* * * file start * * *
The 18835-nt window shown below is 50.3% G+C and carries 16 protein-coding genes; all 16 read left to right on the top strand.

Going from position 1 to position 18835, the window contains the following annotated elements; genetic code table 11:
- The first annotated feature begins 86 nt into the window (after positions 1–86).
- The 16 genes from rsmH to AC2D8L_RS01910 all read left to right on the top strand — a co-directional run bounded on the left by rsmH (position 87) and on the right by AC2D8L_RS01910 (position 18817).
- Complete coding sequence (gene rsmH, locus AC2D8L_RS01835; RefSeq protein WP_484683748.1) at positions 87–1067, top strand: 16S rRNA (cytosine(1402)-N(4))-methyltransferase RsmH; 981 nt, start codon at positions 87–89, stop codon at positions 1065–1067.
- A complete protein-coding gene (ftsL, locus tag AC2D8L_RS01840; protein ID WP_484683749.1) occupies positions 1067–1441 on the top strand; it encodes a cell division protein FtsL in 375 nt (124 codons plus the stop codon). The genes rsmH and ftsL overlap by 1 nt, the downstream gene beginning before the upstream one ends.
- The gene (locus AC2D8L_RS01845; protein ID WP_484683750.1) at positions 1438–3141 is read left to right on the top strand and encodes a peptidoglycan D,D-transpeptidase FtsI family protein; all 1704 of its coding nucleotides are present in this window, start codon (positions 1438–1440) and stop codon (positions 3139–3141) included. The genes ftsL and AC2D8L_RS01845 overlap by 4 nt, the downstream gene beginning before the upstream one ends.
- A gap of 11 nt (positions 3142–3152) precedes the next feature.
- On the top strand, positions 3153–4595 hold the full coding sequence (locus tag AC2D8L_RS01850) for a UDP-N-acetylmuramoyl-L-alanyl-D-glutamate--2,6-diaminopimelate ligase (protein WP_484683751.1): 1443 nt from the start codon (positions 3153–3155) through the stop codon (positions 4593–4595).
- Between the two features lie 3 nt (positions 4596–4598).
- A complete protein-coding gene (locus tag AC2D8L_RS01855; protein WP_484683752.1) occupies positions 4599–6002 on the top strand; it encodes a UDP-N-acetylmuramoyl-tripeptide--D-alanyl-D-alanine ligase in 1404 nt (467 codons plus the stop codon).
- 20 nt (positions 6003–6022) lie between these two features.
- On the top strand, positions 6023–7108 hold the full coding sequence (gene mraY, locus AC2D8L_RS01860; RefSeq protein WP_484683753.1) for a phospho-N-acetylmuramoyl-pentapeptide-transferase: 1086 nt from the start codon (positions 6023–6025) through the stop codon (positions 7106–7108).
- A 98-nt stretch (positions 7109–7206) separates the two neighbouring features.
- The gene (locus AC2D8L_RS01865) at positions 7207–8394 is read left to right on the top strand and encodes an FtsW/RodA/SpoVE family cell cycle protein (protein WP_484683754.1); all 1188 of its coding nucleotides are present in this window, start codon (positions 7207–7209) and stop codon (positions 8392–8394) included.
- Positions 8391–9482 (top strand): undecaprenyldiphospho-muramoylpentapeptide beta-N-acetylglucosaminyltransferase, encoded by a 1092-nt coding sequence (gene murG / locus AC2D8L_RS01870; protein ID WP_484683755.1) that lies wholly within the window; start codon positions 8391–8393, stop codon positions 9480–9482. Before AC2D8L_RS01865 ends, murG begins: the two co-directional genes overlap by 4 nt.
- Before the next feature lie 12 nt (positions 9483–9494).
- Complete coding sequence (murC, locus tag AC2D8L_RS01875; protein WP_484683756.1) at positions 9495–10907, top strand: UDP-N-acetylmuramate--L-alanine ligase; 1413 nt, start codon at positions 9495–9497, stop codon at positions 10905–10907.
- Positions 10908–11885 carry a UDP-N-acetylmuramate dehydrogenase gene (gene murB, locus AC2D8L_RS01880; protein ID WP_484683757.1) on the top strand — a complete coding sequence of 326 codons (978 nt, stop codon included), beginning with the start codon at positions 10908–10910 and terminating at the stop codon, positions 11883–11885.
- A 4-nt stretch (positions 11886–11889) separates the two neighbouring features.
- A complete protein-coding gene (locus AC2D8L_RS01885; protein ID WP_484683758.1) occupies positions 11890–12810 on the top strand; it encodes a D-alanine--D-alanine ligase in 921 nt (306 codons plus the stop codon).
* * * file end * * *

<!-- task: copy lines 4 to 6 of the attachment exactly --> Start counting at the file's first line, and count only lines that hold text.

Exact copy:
- The 16 genes from rsmH to AC2D8L_RS01910 all read left to right on the top strand — a co-directional run bounded on the left by rsmH (position 87) and on the right by AC2D8L_RS01910 (position 18817).
- Complete coding sequence (gene rsmH, locus AC2D8L_RS01835; RefSeq protein WP_484683748.1) at positions 87–1067, top strand: 16S rRNA (cytosine(1402)-N(4))-methyltransferase RsmH; 981 nt, start codon at positions 87–89, stop codon at positions 1065–1067.
- A complete protein-coding gene (ftsL, locus tag AC2D8L_RS01840; protein ID WP_484683749.1) occupies positions 1067–1441 on the top strand; it encodes a cell division protein FtsL in 375 nt (124 codons plus the stop codon). The genes rsmH and ftsL overlap by 1 nt, the downstream gene beginning before the upstream one ends.